The KS5 course includes in-depth consideration of issues such as race and gender through reading post-colonial and feminist texts, ‘The Bluest Eye’ and ‘Top Girls’.  Year 12 read modern poetry and explore inequality, grief, loss and immigration, and build on their freedom of speech and tolerance of others by exploring these themes.

Writing-focused units of work in both KS3 and KS4 support and encourage students to develop their voice and freedom of speech, both creative and persuasive.  They practice these skills in both writing and speaking, working towards a confident speaking and listening assessment at GCSE where they speak on a range of personally-chosen issues that matter to them, and learn to listen and debate with respect.  Collaborative and creative tasks are used in all units of work to further support these skills.


Human Rights in the History Curriculum

In our history lessons we look for opportunities where history can challenge the certainty we have in today, where history can question assumptions about who we are and why we are.  In this way students are always thinking about rights and how they have developed over time. More than this, students are also able to see how our ideas about the world have not always been the same, sometimes in the past we were more equal and sometimes we were less equal.  Our history curriculum aims to not only help us situate Britain in the history of the world, but also to provide a pluralism of perspective as we move beyond only patriarchal and Eurocentric stories.  This is a constant work in progress, and something that can only happen with the inclusion of student voice.  We therefore aim to encourage students to form a dialogue with their teacher whereby they can question histories, and can bring their own histories into the classroom.  Students’ voices should be heard in the history classroom, not only in collaborative learning, presentation, discussion and oral judgements but also arguing, questioning, taking issue and challenging the history that we are teaching.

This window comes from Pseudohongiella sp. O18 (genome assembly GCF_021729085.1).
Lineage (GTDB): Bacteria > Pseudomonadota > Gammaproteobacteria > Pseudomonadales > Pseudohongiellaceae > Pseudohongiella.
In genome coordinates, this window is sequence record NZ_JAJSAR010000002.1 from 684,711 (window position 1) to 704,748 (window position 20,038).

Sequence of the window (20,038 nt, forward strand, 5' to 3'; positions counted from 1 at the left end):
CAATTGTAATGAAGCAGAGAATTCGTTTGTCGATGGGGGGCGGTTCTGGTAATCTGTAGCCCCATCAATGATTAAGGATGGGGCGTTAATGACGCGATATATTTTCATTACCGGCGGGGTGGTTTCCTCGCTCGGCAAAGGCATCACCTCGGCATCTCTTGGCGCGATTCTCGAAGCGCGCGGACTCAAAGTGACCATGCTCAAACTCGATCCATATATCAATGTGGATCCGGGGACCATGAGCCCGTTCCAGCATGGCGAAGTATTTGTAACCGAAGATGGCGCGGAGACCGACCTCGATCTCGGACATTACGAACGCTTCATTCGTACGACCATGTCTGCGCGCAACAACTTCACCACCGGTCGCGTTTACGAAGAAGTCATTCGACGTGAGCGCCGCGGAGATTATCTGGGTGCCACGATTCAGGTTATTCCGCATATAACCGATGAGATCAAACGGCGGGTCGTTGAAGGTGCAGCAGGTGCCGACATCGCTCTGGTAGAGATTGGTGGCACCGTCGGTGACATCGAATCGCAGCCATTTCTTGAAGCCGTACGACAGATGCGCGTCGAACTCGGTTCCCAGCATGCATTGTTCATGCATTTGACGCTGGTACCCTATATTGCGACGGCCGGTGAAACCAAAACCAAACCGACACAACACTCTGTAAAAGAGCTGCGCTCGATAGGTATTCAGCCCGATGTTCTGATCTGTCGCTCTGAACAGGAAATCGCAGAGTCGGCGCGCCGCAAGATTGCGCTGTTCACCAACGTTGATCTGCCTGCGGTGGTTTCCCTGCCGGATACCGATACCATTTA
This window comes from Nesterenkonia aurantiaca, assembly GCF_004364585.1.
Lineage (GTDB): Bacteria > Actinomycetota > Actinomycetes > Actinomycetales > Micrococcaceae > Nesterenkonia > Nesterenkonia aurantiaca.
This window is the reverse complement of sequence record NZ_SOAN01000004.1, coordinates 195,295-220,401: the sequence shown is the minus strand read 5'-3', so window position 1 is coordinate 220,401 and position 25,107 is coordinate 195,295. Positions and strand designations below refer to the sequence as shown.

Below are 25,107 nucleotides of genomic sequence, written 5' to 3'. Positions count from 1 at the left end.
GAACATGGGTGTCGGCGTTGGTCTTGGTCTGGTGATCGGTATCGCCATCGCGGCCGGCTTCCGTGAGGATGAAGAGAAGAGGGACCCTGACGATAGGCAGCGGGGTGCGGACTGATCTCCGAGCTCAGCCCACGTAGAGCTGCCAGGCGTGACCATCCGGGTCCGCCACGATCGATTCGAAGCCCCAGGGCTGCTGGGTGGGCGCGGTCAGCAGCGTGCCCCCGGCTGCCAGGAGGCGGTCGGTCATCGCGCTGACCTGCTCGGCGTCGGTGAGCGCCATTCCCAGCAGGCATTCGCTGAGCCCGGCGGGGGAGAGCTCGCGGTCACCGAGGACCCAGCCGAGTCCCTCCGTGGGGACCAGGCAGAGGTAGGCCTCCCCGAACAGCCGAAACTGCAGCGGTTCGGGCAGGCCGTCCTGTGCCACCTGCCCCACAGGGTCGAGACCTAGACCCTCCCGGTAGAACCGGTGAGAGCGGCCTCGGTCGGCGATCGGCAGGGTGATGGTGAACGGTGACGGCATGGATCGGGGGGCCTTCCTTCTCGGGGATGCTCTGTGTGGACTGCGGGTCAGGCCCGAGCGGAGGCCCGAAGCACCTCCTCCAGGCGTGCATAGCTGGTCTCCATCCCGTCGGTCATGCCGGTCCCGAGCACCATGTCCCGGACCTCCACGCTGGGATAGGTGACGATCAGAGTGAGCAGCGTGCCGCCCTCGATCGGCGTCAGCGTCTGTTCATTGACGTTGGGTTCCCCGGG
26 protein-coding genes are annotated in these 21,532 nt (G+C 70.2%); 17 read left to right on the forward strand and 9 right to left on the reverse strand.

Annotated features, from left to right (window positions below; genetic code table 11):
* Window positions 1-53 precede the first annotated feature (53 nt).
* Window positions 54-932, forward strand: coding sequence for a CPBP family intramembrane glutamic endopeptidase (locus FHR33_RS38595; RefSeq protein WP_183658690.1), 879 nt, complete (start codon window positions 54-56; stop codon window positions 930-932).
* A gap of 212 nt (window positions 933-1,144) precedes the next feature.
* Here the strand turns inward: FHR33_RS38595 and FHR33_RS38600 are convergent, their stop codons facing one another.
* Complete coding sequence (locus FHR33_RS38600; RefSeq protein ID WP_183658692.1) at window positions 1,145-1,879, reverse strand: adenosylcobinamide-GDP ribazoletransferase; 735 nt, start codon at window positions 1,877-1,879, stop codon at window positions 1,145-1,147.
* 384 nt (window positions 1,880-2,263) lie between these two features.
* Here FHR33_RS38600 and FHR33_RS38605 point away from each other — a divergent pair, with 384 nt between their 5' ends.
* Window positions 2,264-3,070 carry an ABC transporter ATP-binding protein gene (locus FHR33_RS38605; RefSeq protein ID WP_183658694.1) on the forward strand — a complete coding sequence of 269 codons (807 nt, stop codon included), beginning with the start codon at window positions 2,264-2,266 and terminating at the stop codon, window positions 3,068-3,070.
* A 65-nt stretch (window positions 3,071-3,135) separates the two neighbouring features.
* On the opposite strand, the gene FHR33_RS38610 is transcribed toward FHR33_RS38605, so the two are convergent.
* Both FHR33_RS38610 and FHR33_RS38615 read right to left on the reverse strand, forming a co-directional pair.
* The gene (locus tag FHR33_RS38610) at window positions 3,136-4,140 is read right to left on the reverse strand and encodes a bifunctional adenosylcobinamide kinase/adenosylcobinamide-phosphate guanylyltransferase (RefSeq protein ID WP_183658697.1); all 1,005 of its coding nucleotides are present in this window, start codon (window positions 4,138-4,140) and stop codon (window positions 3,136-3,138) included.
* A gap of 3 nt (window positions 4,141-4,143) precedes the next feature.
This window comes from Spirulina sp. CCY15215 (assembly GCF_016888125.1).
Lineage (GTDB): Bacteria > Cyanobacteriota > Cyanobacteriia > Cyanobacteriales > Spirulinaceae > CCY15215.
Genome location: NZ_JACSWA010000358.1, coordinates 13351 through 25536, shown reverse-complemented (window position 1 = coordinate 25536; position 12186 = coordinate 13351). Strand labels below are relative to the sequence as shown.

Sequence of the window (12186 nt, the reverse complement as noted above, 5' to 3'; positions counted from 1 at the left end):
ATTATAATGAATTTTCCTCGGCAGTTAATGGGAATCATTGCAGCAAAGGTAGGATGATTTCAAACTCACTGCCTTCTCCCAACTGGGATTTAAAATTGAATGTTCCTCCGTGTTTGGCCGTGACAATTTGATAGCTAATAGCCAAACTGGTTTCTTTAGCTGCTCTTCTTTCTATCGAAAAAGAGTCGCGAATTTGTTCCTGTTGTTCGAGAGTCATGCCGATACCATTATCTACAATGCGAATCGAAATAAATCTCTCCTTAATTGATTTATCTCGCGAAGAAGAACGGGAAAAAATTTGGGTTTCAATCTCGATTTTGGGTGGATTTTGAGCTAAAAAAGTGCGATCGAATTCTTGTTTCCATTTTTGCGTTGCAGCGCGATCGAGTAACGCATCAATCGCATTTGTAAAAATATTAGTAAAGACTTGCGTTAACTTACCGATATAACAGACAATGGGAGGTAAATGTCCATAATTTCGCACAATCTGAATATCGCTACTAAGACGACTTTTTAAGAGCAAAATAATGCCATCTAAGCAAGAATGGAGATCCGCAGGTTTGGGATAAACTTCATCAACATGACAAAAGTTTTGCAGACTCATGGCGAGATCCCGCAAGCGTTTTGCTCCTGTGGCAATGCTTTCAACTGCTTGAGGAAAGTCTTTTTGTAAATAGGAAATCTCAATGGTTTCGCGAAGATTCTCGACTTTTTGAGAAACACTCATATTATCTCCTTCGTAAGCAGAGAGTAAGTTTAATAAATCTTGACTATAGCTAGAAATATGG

Our rigorous and diverse history at Key Stage Three, and our GCSE and A Level options provide students with the knowledge and skills to be engaged in politics and social justice.  At times in lessons and homework students are encouraged to part in activism, for example year 7s creating a campaign for Ada Lovelace to be recognised in the curriculum, or year 9 posting on social media about a forgotten female voice of the Civil Rights Movement.  Our lessons also help students understand what our rights are and why they are so important, as frequently we are exploring how they were ignored or not yet established.  It is important in our lessons that students are able to make connections with today, to look at the past and then consider the extent to which we have changed.  Students in history are expected to think for themselves, they are expected to work independently and in groups, they are stretched and challenged in their assumptions about the world.  Through our history curriculum we want students to feel empowered with knowledge, experience and inspiration to become the future leaders and activists of our world.